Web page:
Back in the early days of the Third Age of the Electric Car, the need for range and the ability to go long distances in a 100% electric car was a hot topic, because EV's needed to get out of their natural habitat (Metropolitan Areas) and avoid mistakes of past lives.
One of the easiest ways to increase the pure electric cars ability to go farther, is through Fast-Charging, a sort of refueling of a gas car, but made in an EV, you arrive at a predetermined place, refuel/charge and minutes later, you can resume your journey, this time with a full tank/battery.
The first to establish a standard protocol for these kind of machines were the Japanese, in 2010, having named it CHAdeMO, an abbreviation of "CHARge de MOve", or "Move by Charge", with the charging rate usually set at around 50kW, but it can go up to 62.5 kW.
The network quickly expanded in Japan, having already 582 Stations in March 2011, providing quick charging to the Nissan Leaf and Mitsubishi I-Miev, as well as to a number of other pilot-mode models.
In 2012, around the same time the Model S was launched, Tesla started to deploy their Supercharger stations, it was a necessity for the new model owners for their quick charge, because the Model S had batteries three or four times larger the regular BEV, so they needed also a three to four times higher charging rate to refill batteries, hence the 120 kW-capable Supercharger, it operates a bit like Apple, as other manufacturers are not compatible with them.
Finally, in 2013 a new Fast-Charging protocol emerged in Europe, the CCS, or Combined Charging System, which allows for a smaller plug and is allegedly more flexible to develop to higher charging rates than the CHAdeMO.
This new standard is supported by Ford, General Motors and the German automakers, competing with CHAdeMO for a Golden Standard in EV Fast Charging.
Number of EV's sold per type of Fast Charger
As is possible to see, Chademo (still) has the lead, having sold more than CCS and Tesla together, but the growth has stalled in 2015, while the other two continued to expand rapidly, and that despite the fact that CCS has been hampered by brands that are behind it are focusing on plug-in hybrids, where they don't include CCS.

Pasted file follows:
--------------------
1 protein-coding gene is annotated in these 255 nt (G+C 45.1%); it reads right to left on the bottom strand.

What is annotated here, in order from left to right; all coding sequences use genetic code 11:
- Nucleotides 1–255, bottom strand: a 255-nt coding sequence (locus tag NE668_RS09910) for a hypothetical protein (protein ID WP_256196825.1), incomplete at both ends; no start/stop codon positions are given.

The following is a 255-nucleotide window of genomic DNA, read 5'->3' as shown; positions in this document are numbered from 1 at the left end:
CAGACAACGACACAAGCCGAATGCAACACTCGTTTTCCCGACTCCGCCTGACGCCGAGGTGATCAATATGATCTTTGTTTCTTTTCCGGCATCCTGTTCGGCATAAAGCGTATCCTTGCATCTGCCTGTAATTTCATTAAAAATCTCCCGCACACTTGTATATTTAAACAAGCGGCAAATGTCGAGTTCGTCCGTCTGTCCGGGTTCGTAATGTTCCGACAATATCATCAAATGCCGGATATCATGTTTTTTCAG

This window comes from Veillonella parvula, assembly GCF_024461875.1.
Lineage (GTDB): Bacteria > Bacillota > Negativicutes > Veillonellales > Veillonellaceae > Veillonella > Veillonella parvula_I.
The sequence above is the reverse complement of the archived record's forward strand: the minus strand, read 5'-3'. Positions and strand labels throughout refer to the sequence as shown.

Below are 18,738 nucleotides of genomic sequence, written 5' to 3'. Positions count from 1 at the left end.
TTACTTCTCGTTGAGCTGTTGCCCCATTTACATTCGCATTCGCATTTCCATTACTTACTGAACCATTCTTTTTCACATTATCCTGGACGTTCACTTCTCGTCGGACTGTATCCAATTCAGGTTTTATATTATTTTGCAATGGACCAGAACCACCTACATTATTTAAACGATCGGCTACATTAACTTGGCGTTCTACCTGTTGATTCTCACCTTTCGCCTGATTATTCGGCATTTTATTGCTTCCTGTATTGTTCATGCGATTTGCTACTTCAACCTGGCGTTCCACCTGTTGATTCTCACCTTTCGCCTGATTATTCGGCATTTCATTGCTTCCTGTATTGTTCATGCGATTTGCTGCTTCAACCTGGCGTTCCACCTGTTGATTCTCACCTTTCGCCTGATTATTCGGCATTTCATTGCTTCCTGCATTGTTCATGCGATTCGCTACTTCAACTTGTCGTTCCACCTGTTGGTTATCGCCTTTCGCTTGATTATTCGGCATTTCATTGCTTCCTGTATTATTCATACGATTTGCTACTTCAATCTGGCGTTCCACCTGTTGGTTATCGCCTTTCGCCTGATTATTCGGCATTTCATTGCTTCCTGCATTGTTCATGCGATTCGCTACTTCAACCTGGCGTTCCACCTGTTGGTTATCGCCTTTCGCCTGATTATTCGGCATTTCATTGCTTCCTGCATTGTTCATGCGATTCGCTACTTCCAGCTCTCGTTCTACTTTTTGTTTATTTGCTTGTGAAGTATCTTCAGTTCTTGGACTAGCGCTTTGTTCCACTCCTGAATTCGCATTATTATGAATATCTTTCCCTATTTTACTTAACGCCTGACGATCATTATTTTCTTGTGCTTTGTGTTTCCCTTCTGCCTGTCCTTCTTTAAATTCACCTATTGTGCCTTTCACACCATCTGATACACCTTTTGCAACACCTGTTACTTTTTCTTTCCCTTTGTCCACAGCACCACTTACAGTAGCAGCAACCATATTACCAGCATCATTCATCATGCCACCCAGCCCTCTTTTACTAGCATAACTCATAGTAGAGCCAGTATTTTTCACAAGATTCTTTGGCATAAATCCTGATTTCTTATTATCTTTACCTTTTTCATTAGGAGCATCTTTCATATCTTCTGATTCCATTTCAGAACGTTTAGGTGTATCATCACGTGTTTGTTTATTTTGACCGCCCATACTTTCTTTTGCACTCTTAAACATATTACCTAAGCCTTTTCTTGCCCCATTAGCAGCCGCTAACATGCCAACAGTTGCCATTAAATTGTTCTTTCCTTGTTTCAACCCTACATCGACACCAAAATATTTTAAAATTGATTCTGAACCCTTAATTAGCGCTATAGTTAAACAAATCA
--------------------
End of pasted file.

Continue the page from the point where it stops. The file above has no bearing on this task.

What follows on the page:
2017 and 2018 will be all important years in the race between Chademo and CCS, as the Nissan Leaf will defend its lead over the CCS-compatible Chevrolet Bolt, Ford plug-ins and the German new BEV's.
A curious take on this Fast Charging standards race is given by the Hyundai-Kia Group, if the Kia Soul EV is playing by the Chademo team, the new Hyundai Ioniq EV has joined the adversary team...A change of mind by the Group or are they playing it safe, having players in both teams?
Finally, the Tesla SC is not intended to fight the other two, but as with its vehicles, the ever-expanding network and top-of-the-range charging abilities, it has carved a special (And desired) place in the market, a bit like Apple has done in the software world.
What about Chinese standard QC? I vaguely remember that it's different. There must be quite a few EVs that have it, no?
The Ionic Chademo port can be explained since his "brother" the Kia Soul EV also has a chademo plug.ReplyDelete
In China world biggest quick charging network is beeing build last months up to 170 kW with GBT Chinese standard, also Tesla thinks about accepting it. BYD vehicles have the standard, Denza and Nissan Leaf as Venucia also. Until now only around 20.000 EVs GBT total.ReplyDelete
Tesla EVs are compatible with CHAdeMO via the CHAdeMO adapter so they are part of the CHAdeMO team.ReplyDelete
Tesla is also part of the CCS team now: http://www.charinev.org/news-detail/news/charin-e-v-welcomes-member-tesla-motors/?tx_news_pi1%5Bcontroller%5D=News&tx_news_pi1%5Baction%5D=detail&cHash=09ddf0710f56e0eb699c4caf98a1e1d9Delete
Tesla is just an associate member of CharIN. Tesla EVs are not compatible with CCS (DC Combo).Delete